How To Sue a Lawyer for Overbilling & Ripping You OFF?

Is your attorney ripping you off and want to know “How To Sue a Lawyer for Overbilling & Ripping You OFF?” Here’s what you need to do…

Check out: Can I Sue My Lawyer for Not Showing Up to Court? 


In the past, it used to be that if you had a case that you needed to take to court, you could completely trust your attorney and just get by on a hand-shake.

Unfortunately, those days came to a close a long time ago. Today, there are many different areas where some lawyers will attempt to something underhanded.

In a word, some of them will “rip you off.” Double billing. Padded billing. Block billing.

It doesn’t matter what you call it, lawyers do it much more often than you let on.

How do you know when you should call a lawyer out on it? How would you go about suing a lawyer for “overbilling”?

READ: Can I sue a lawyer for lying?

Here are some steps you should take:

Recognize some of the red flags for deceptive billing practices.

In this case, knowledge is power. When it comes to the excessive billing practices of lawyers, there are usually three methods that they employ:


Block Billing

It has been claimed that 90 percent of lawyers will “block bill” their clients.

This unfortunate accounting technique is where a lawyer aggregates various smaller tasks into one hour whether they add up to an hour or not.

For example, if it takes 20 minutes to revise a subordinate lawyer’s legal motion, 5 minutes to make a business phone call, and 5 minutes to send an e-mail to a client, common sense says that the client should be billed for a half-hour.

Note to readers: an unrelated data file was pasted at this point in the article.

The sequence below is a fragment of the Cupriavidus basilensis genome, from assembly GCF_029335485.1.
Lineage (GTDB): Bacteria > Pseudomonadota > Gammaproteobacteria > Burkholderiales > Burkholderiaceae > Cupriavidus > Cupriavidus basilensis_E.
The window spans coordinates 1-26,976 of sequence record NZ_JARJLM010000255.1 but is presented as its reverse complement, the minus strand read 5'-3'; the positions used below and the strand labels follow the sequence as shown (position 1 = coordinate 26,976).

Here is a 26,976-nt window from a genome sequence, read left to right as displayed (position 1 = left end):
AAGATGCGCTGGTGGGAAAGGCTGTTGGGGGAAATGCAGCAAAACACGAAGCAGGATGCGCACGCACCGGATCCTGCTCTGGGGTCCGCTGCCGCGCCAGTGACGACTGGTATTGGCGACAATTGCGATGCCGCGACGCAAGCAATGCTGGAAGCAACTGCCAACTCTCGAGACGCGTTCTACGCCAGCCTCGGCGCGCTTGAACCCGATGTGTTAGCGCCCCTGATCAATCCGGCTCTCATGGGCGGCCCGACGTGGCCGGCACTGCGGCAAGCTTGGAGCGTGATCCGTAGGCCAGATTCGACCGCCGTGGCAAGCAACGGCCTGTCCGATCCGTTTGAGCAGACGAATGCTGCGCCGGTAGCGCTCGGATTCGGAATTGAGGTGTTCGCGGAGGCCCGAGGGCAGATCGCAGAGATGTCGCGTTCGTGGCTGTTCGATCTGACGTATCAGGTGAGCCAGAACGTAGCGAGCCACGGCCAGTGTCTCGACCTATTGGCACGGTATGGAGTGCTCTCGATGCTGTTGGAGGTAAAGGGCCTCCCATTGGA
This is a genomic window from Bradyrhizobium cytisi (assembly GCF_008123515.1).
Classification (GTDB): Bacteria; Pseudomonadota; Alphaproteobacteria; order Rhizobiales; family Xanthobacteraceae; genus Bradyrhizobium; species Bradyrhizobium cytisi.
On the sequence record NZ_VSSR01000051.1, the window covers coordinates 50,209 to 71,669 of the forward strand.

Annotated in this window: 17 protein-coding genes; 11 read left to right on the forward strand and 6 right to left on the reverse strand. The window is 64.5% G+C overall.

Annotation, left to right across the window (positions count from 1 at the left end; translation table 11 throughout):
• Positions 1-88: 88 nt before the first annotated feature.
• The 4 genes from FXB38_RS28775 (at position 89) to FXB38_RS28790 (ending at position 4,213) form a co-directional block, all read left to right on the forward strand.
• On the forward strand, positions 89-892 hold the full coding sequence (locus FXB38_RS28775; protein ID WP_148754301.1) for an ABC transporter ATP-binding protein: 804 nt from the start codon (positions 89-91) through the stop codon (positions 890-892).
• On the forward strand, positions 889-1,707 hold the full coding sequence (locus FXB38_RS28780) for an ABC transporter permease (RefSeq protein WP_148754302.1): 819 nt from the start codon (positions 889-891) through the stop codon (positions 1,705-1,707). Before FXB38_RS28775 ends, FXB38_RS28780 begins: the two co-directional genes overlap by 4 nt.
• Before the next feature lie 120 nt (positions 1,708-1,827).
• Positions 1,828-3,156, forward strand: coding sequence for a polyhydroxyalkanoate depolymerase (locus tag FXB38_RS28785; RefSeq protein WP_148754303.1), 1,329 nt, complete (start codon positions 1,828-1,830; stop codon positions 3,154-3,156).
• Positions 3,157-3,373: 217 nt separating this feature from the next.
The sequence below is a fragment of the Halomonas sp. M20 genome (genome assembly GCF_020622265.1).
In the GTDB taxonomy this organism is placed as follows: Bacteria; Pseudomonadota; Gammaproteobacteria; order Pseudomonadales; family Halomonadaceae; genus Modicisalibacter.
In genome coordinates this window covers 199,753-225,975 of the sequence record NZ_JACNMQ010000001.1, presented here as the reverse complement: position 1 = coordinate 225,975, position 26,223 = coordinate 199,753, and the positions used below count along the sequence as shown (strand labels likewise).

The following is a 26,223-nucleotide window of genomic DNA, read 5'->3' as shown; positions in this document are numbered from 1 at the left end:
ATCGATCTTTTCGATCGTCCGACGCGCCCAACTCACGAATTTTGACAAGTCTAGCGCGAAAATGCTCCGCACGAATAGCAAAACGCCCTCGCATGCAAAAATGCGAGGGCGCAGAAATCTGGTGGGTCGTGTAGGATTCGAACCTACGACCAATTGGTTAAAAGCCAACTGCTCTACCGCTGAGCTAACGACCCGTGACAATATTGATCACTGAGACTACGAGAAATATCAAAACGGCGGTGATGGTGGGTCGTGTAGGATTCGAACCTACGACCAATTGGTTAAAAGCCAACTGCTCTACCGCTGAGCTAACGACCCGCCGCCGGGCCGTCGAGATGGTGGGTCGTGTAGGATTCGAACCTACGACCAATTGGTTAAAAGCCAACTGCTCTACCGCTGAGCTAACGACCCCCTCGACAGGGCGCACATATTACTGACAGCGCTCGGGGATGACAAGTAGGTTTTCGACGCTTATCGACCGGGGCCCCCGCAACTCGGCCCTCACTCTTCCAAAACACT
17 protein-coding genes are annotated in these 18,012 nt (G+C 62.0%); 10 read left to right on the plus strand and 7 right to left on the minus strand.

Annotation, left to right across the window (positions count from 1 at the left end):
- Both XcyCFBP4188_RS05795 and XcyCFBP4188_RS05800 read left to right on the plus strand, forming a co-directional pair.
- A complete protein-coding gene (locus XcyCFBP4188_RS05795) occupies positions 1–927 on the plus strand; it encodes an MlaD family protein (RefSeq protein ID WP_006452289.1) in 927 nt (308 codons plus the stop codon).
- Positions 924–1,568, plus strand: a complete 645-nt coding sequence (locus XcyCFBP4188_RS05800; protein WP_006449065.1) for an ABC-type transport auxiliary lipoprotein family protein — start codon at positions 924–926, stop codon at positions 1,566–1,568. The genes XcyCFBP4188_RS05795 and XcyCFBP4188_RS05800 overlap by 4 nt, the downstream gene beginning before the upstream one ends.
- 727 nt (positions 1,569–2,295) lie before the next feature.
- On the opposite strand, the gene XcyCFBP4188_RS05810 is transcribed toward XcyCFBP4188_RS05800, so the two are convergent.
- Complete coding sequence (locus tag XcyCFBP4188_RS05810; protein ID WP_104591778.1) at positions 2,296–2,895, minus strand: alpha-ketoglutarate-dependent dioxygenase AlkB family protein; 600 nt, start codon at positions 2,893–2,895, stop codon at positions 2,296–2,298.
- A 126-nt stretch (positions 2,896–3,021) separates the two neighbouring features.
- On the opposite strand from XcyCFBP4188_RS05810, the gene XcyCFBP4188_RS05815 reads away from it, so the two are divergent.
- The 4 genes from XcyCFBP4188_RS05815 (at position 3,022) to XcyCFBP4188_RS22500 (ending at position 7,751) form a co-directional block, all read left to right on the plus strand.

However, a legal firm will often round these tasks up to a full hour.

SEE: Signs of a Bad Attorney: 12 Signs He’s a Legal Liability


Billable Hour Hoarding

This is a ploy where a legal firm will retain work with their more expensive attorneys to inflate the bottom line of the legal firm.

In this case, partners will often do the work of associates, associates will paralegal work, and paralegals will do menial secretarial tasks.

The best analogy would be this: it’s literally like Michelangelo charging Sistine chapel rates simply for painting a barn!


Incremental Billing

Lawyers will often bill their clients in increments of time. This usually means they bill by a half-hour or one-hour chunks.

However, this too will result in an outrageous bill simply because a lawyer could conceivably charge for 30 minutes when they only have done 10 minutes of work.

Considering that many clients charge upwards of $150-$300 an hour, this can add up in a hurry.

SEE: Can You Sue a Lawyer for Not Doing Their Job?


Make sure you fully understand and agree with your contract.

Ideally, you should require that your lawyer provides you with a written regarding all fees before they take the case.

The charges must be consistent with your agreement, otherwise, you should request that your lawyer send you a revised report where any errors are corrected.